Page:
Children who are bullies or have conduct problems at school are more likely to be sleepy during the day according to University of Michigan Medical School researchers.
Researchers looked at elementary school students in the Ypsilanti, Michigan public schools who had exhibited conduct problems like bullying or discipline referrals and found that there was a two-fold higher risk for symptoms of sleep-disordered breathing, particularly daytime sleepiness among these students. The study was published last week in the journal Sleep Medicine.
“What this study does is raise the possibility that poor sleep, from whatever cause, can indeed play into bullying or other aggressive behaviors – a major problem that many schools are trying to address,” says Louise O’Brien, Ph.D., assistant professor in U-M’s Sleep Disorders Center and the departments of Neurology and Oral and Maxillofacial Surgery.
Kathy Adams reports that the defense attorney for a former student accused of a Columbine-style plot against a high school will plead that the young man was insane due to Bipolar Disorder and PTSD due to a history of child abuse and bullying:
Philip C. Bay, the former student accused of a plot against Landstown High School, began “the countdown to terror” on April 16, 2007, the day of the Virginia Tech massacre, Commonwealth’s Attorney Harvey Bryant told jurors as Bay’s trial got underway Monday afternoon.
Bryant called Bay “the mastermind, the bomb-maker and the recruiter for this suicide mission,” and said Landstown notebooks, calendars and photos will help prove Bay set out to kill at least 30 people.
He read journal entries he said were Bay’s, including this: “I will be armed to the teeth with guns, knives and everything else. I will kill, kill, kill. You have my word.”
An attorney helping defend Bay, Eric Korslund, said the defense will argue he was insane at the time of the crimes. He suffered from untreated bipolar disorder and post-traumatic stress disorder from being bullied and abused as a child, he said.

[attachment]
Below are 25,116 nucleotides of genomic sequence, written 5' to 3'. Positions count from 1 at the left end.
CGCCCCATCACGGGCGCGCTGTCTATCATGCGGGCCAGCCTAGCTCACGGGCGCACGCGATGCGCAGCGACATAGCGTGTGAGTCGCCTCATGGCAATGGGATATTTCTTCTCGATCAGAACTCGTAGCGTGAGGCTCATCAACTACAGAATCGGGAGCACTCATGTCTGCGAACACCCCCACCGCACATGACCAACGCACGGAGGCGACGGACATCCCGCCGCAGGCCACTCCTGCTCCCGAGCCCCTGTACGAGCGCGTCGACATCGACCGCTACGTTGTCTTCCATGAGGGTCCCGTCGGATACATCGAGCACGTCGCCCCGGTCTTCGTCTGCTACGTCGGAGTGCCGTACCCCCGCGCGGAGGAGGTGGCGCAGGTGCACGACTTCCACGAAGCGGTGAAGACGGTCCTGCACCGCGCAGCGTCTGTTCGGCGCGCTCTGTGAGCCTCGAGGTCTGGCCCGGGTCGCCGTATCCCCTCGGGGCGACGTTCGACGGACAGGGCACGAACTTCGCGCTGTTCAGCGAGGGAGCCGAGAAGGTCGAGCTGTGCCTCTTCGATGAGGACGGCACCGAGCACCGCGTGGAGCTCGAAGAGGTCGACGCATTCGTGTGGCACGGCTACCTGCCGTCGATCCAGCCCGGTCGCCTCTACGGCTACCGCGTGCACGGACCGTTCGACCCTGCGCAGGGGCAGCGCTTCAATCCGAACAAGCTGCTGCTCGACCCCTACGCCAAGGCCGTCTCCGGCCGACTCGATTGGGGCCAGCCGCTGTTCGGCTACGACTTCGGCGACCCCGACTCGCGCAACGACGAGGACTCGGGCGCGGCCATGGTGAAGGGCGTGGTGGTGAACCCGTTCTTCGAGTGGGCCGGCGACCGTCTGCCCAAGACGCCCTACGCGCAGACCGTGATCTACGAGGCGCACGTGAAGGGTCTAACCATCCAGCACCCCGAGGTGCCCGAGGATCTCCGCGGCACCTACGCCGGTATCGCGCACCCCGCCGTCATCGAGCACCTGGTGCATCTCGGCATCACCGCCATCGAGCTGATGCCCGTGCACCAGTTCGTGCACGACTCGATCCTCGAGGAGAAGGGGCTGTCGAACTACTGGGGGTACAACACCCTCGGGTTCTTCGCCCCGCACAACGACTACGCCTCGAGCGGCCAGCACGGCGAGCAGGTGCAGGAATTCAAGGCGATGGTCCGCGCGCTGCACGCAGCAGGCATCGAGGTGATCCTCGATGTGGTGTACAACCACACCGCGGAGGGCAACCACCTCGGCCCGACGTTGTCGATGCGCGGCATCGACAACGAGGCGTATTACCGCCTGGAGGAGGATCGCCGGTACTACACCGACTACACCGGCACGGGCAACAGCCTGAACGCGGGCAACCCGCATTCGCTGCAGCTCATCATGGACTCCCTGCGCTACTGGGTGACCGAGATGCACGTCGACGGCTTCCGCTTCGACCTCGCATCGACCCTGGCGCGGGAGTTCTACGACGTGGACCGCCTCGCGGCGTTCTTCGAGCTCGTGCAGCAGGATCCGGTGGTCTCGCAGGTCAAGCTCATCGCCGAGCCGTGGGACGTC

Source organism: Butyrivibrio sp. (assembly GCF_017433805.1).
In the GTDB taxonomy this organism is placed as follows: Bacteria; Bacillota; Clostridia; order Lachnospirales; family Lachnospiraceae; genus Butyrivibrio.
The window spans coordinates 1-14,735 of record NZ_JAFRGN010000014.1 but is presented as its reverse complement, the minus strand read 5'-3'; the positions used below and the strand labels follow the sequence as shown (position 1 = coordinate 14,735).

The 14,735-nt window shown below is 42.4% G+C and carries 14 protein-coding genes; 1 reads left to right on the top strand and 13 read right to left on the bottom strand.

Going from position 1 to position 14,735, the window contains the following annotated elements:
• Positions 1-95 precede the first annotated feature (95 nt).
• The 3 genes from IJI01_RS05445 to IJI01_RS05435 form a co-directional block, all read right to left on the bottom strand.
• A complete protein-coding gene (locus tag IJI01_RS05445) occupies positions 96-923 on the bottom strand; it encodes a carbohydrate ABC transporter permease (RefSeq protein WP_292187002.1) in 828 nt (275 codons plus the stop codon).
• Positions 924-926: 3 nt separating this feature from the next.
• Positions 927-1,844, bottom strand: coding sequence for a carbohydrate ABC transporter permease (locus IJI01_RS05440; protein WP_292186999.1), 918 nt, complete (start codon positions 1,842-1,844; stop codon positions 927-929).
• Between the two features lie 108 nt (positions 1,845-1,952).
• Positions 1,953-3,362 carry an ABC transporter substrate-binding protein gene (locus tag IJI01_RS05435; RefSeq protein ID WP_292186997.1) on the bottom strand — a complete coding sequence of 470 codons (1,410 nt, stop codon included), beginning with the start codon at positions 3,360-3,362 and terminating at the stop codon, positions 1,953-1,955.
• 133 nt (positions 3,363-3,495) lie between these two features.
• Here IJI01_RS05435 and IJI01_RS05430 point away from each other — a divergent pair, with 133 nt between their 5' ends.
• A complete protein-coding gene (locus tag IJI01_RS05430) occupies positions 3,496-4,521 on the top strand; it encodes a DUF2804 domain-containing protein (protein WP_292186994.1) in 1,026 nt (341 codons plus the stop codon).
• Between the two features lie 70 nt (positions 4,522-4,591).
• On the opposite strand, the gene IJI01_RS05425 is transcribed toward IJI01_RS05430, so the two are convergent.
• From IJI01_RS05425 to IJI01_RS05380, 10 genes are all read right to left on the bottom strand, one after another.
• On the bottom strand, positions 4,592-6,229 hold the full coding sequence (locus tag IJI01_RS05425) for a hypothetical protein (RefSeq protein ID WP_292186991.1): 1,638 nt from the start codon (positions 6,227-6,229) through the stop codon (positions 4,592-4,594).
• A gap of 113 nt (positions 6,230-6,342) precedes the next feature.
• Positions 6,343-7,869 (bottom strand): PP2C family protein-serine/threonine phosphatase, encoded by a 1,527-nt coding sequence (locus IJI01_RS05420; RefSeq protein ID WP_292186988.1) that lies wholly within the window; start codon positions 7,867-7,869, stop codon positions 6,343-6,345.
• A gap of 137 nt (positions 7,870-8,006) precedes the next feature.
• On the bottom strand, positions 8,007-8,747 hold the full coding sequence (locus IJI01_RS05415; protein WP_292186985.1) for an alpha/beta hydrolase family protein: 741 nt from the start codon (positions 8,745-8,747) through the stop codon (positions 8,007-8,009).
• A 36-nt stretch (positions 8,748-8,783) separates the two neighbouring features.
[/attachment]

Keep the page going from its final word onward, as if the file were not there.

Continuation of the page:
Bay’s attorney, James Broccoletti, said during jury selection that Bay’s mental condition was the central issue.
“The defense is that Philip Bay was legally insane at the time of the acts alleged in the indictment,” Broccoletti told potential jurors. “That means that because of a mental disease or defect, he did not understand the nature, the character or the consequences of his actions or could not understand right from wrong.”
Bay was 17 when he was charged in 2009 in connection with what authorities called a plot against the school. He faces 11 counts of manufacturing or possessing an explosive device with intent to cause harm; possessing a weapon of terrorism with intent to terrorize; two counts of possessing a sawed-off shotgun; soliciting or recruiting for an act of terrorism; and committing, conspiring or aiding in the commission of an act of terrorism.
Read more on Hampton Roads.
Bipolar Disorder can, in severe forms, be accompanied by psychotic thinking. But if planning took place over time measured in weeks or longer, I think the defense has its work cut out for it if it plans to claim that at no point was the young man sane and fully aware that what he was planning to do was wrong.
I’d really be curious to read any psychiatric or psychological evaluation of the defendant conducted at the time of his arrest.
More information on the use of the insanity defense in Virginia can be found here. He may wind up being incarcerated for longer than he might for a straight prison sentence, depending….
Medical News Today reports:
Bullying and being bullied have become a part of life for a considerable proportion of American high school children, according to the largest study ever which examined attitudes and conduct in the USA. The study, created by the Josephson Institute of Ethics, reports that 47% of high school kids said that they were bullied to the point of becoming“seriously upset” over the last 12 months, while 50% admitted to bullying somebody. 43,321 schoolchildren responded to the survey. According to the Institute, their findings have a margin of error of no more than one percent.
You can read more of their coverage here.